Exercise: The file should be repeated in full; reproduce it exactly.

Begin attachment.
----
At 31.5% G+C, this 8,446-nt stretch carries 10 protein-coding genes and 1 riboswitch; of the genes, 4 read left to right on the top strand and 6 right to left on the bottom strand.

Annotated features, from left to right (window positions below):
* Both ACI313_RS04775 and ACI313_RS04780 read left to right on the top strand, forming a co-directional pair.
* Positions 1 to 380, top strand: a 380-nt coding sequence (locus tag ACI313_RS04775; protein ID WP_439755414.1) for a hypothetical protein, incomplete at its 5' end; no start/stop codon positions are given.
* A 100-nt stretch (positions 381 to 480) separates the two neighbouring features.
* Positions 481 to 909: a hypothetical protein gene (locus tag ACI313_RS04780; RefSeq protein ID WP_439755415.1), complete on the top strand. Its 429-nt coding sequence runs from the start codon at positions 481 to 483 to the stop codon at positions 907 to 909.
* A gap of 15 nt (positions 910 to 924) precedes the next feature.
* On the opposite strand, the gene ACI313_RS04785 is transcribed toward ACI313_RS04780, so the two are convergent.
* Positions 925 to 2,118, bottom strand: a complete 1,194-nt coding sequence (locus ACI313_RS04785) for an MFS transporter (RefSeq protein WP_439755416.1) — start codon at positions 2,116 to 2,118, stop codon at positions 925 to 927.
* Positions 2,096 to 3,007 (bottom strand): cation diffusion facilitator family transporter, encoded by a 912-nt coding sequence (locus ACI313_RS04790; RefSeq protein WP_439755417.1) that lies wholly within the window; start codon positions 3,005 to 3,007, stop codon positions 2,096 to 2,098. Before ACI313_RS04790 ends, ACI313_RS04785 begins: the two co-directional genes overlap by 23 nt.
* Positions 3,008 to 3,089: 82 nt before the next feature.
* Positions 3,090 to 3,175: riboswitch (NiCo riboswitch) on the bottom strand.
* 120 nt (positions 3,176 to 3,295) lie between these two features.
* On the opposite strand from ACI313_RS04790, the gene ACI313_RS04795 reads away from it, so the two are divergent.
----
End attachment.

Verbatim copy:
At 31.5% G+C, this 8,446-nt stretch carries 10 protein-coding genes and 1 riboswitch; of the genes, 4 read left to right on the top strand and 6 right to left on the bottom strand.

Annotated features, from left to right (window positions below):
* Both ACI313_RS04775 and ACI313_RS04780 read left to right on the top strand, forming a co-directional pair.
* Positions 1 to 380, top strand: a 380-nt coding sequence (locus tag ACI313_RS04775; protein ID WP_439755414.1) for a hypothetical protein, incomplete at its 5' end; no start/stop codon positions are given.
* A 100-nt stretch (positions 381 to 480) separates the two neighbouring features.
* Positions 481 to 909: a hypothetical protein gene (locus tag ACI313_RS04780; RefSeq protein ID WP_439755415.1), complete on the top strand. Its 429-nt coding sequence runs from the start codon at positions 481 to 483 to the stop codon at positions 907 to 909.
* A gap of 15 nt (positions 910 to 924) precedes the next feature.
* On the opposite strand, the gene ACI313_RS04785 is transcribed toward ACI313_RS04780, so the two are convergent.
* Positions 925 to 2,118, bottom strand: a complete 1,194-nt coding sequence (locus ACI313_RS04785) for an MFS transporter (RefSeq protein WP_439755416.1) — start codon at positions 2,116 to 2,118, stop codon at positions 925 to 927.
* Positions 2,096 to 3,007 (bottom strand): cation diffusion facilitator family transporter, encoded by a 912-nt coding sequence (locus ACI313_RS04790; RefSeq protein WP_439755417.1) that lies wholly within the window; start codon positions 3,005 to 3,007, stop codon positions 2,096 to 2,098. Before ACI313_RS04790 ends, ACI313_RS04785 begins: the two co-directional genes overlap by 23 nt.
* Positions 3,008 to 3,089: 82 nt before the next feature.
* Positions 3,090 to 3,175: riboswitch (NiCo riboswitch) on the bottom strand.
* 120 nt (positions 3,176 to 3,295) lie between these two features.
* On the opposite strand from ACI313_RS04790, the gene ACI313_RS04795 reads away from it, so the two are divergent.